U.S. officials suggested Kim was trying to ease the economic pressure on him to curb his nuclear programs and to undercut the rationale for U.S. troops being based in South Korea by improving relations with Seoul.

The United States has some 28,500 U.S. troops in South Korea to deter North Korean attack. Pyongyang has long sought their withdrawal and Trump has questioned their rationale and cost.

“There is nothing the North has offered so far that would constitute irreversible movement toward denuclearization, however you define that, by January 2021 or any other time, or even a reduction of the military threat it poses to the South and the region,” said a U.S. intelligence official.

“Everything that’s out there now is conditional on U.S. actions that would reduce the pressure on the North to cooperate or (is) filled with loopholes and exit ramps,” added the official, who spoke on condition of anonymity.

U.S. officials said the ambiguity about what Washington was supposed to do for the North to close its nuclear complex at Yongbyon gave Kim room to argue that Washington had not done enough for North Korea to follow through on its pledges.

TRUMP: ‘HE’S CALM, I’M CALM’

Even if North Korea were to shut down Yongbyon, officials and experts believe it has other secret nuclear facilities.

South Korea’s national security adviser, Chung Eui-yong, said the reciprocal U.S. steps could include an end-of-war declaration. South Korea and the United States remain technically at war with North Korea because the 1950-53 Korean War ended in an armistice and not a peace treaty.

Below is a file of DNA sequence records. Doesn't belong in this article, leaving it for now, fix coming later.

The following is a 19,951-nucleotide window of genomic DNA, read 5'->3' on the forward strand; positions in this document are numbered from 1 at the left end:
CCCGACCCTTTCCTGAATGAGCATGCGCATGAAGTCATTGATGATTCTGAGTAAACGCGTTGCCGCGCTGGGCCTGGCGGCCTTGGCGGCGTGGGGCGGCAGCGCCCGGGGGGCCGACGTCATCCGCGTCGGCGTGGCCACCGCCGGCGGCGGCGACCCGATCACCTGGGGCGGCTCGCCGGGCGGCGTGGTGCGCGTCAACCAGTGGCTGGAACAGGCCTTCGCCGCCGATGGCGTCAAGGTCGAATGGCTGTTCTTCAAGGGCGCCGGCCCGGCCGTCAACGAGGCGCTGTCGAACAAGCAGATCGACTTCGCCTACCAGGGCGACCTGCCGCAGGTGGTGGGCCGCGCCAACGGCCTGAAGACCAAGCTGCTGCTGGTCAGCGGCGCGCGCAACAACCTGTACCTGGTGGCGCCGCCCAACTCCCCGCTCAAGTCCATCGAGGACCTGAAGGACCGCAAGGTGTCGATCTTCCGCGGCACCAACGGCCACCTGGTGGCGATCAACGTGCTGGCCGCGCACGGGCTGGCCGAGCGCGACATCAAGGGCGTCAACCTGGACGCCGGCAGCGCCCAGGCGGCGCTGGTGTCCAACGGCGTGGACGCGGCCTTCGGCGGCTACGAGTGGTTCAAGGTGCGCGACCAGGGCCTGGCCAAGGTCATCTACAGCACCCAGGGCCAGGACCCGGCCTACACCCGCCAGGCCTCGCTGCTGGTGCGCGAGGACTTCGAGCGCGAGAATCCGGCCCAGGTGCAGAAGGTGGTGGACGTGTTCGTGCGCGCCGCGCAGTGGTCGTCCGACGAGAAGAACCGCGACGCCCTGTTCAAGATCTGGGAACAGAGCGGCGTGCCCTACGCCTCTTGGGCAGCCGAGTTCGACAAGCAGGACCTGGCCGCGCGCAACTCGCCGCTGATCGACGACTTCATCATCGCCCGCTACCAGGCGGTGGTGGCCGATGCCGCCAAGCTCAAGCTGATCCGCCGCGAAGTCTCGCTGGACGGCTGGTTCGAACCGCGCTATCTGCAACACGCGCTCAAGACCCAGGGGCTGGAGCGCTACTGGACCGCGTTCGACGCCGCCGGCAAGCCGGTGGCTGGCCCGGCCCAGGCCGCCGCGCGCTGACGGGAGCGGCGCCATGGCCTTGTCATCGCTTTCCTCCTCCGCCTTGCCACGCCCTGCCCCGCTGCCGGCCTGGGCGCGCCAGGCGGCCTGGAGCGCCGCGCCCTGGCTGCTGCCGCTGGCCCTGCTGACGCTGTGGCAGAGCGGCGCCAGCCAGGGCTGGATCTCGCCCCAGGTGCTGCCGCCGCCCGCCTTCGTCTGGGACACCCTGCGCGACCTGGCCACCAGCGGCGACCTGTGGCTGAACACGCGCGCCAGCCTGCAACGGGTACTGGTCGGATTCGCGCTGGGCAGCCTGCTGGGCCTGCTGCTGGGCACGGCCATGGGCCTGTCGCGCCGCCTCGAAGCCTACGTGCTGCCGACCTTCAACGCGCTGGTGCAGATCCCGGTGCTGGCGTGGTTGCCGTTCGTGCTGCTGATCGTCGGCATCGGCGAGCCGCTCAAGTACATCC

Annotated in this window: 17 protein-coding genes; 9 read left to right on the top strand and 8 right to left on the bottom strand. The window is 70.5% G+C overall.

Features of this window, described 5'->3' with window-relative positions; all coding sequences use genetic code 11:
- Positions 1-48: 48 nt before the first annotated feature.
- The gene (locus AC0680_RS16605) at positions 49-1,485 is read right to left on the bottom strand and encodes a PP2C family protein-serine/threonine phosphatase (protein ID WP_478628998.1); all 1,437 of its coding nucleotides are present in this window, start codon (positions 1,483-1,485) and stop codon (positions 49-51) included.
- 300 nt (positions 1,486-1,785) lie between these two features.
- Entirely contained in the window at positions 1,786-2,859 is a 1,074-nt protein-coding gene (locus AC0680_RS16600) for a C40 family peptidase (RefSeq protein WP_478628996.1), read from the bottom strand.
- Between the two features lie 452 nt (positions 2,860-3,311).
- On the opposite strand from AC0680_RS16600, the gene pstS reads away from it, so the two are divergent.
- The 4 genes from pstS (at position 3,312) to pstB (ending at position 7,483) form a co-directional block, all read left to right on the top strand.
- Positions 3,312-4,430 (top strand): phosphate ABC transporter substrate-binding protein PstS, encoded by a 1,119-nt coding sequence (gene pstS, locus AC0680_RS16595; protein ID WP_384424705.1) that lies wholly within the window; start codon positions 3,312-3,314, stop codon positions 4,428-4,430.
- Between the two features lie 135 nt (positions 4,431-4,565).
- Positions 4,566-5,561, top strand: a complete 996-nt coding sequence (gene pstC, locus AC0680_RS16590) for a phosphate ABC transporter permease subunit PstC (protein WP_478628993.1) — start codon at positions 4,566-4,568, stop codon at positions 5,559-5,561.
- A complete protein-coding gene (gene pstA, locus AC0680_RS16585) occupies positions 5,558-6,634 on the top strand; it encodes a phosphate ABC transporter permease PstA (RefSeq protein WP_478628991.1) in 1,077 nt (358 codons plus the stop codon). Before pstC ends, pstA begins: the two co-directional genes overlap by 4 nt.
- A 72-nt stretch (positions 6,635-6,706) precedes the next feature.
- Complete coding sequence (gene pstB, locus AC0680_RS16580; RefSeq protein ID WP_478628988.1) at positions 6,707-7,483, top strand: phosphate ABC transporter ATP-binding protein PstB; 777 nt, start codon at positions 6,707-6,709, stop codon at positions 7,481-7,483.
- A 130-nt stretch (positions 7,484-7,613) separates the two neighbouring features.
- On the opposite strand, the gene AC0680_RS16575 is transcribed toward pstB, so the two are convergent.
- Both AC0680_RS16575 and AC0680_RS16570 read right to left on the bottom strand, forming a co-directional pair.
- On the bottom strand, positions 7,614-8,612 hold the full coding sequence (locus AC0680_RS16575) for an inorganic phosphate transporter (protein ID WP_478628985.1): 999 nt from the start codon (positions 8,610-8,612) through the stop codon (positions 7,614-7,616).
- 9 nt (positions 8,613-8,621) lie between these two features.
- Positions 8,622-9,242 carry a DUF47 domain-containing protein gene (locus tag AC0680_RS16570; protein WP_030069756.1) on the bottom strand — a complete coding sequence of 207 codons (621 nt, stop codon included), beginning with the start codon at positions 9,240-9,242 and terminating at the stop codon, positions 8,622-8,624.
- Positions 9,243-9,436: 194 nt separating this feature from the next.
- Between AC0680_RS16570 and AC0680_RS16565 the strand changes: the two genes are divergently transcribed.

Though Wednesday’s inter-Korean agreement failed to stipulate the North’s commitment to declare nuclear and missile facilities for inspection and eventual decommissioning, Seoul has been in talks with both Pyongyang and Washington over the issue, a senior South Korean official said.

“What North Korea really wants and their priorities may be different from ours,” the official told reporters on Thursday on condition of anonymity.

“We’re talking about a package that would carry many elements, including the declaration of the facilities, Yongbyon and Tongchang-ri, which are of U.S. interest, and from the Northside, the issues of normalizing relations, ending the war and easing sanctions.”

Despite the doubts of U.S. officials and outside analysts, North Korea’s pledge at the summit with the South Korean president drew an enthusiastic response from Trump.

Speaking before Pompeo’s comments, Trump‏ welcomed Kim’s pledges, calling them part of “tremendous progress” with Pyongyang on a number of fronts, and hailing “very good news” from the summit between the Koreas.

“He’s calm, I’m calm – so we’ll see what happens,” Trump, who last year threatened to destroy North Korea, told reporters.

‘THEATRICAL PROMISES’

Kim pledged to work toward the “complete denuclearization of the Korean peninsula” during two meetings with Moon earlier this year and at his summit with Trump.

But discussions over how to implement the vague commitments have since faltered and North Korea has consistently refused to give up its nuclear arsenal unilaterally.

Washington has demanded concrete action, such as a full disclosure of North Korea’s nuclear and missile facilities, before agreeing to Pyongyang’s key goals, including an easing of international sanctions and an official end to the Korean War.

While North Korea has stopped nuclear and missile tests in the past year, it did not allow international inspections of its dismantling of its Punggye-ri nuclear test site in May, drawing criticism that its action was for show and could be reversed.

The day after the June 12 Trump-Kim summit, Pompeo said he hoped to achieve “major disarmament” by North Korea by the end of Trump’s first term in January 2021.

His latest statement that the process “should be completed by January 2021” may be a signal Washington will not wait forever.